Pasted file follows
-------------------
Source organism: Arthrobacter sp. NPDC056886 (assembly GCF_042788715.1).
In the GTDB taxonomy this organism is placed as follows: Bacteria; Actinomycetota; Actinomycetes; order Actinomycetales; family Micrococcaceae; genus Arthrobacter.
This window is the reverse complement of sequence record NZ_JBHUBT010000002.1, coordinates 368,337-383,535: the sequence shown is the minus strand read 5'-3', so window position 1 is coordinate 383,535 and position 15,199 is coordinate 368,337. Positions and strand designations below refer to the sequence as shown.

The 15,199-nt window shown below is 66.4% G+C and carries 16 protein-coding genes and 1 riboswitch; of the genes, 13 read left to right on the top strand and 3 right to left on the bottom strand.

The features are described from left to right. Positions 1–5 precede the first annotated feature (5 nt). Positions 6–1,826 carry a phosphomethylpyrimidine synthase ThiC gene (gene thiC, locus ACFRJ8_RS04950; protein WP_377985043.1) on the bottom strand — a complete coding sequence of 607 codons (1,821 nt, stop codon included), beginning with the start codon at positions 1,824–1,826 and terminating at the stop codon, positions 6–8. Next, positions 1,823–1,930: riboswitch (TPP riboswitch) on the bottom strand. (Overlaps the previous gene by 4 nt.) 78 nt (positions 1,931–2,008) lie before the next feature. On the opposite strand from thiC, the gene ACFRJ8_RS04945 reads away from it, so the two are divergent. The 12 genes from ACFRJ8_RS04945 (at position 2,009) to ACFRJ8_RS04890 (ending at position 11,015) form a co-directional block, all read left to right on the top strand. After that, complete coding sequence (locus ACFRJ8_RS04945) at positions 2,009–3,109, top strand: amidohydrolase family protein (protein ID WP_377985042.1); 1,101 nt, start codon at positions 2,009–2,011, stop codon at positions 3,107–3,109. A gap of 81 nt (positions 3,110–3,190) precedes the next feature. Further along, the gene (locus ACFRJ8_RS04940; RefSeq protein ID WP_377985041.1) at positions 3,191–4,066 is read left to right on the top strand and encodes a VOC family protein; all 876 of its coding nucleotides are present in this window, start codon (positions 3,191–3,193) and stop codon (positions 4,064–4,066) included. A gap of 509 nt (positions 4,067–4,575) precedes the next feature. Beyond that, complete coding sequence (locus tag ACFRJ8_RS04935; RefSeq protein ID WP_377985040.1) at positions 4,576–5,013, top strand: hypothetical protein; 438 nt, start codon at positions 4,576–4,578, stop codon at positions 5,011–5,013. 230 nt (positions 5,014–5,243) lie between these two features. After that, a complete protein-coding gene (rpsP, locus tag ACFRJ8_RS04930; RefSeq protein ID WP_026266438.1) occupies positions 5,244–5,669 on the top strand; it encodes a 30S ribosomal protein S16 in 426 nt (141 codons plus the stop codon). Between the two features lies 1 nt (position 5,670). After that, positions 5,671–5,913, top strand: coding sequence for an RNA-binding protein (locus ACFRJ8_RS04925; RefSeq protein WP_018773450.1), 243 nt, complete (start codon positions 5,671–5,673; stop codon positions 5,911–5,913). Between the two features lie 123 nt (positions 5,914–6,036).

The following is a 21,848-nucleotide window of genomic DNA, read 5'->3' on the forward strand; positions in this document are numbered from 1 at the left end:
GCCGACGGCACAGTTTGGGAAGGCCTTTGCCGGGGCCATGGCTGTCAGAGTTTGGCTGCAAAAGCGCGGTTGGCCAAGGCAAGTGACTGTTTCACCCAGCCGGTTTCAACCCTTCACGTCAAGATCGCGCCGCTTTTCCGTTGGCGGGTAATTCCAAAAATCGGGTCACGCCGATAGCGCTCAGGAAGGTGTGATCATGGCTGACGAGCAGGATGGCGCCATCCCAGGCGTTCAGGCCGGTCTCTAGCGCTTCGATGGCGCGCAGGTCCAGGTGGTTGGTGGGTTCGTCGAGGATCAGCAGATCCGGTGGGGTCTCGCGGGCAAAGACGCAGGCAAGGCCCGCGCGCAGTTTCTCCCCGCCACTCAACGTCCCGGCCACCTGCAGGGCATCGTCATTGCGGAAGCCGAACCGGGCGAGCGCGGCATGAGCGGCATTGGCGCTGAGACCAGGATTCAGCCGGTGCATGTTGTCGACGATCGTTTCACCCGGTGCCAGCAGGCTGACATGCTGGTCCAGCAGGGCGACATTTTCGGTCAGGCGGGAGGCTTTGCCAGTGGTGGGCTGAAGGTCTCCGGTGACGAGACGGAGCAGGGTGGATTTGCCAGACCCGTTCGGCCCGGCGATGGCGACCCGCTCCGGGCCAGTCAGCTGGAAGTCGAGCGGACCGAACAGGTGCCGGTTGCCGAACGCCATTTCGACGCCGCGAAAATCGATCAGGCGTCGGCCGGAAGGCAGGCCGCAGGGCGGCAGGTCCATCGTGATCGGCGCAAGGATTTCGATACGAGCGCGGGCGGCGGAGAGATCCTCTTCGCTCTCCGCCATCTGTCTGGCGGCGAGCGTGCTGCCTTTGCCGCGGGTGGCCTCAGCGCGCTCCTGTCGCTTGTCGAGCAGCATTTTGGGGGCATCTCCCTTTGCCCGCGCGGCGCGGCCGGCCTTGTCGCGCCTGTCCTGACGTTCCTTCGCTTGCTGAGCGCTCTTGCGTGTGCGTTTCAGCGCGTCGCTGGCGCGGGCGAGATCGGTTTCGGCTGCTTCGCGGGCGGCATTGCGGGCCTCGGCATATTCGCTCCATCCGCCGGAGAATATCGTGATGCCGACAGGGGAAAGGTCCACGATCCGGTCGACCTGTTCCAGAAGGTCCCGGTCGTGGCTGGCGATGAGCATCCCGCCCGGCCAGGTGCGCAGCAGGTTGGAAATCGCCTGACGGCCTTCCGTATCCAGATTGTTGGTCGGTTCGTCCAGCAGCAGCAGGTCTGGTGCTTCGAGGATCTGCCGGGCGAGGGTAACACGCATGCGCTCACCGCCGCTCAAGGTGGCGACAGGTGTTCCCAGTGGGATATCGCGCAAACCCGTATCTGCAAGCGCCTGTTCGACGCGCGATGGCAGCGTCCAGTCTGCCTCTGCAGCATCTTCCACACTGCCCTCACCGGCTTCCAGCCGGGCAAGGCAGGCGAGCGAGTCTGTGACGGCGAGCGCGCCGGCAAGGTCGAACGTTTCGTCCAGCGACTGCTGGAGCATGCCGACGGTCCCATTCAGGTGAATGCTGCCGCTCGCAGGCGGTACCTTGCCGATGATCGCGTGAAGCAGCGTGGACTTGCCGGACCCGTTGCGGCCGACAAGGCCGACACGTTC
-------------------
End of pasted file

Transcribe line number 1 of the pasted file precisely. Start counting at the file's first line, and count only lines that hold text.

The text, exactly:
Source organism: Arthrobacter sp. NPDC056886 (assembly GCF_042788715.1).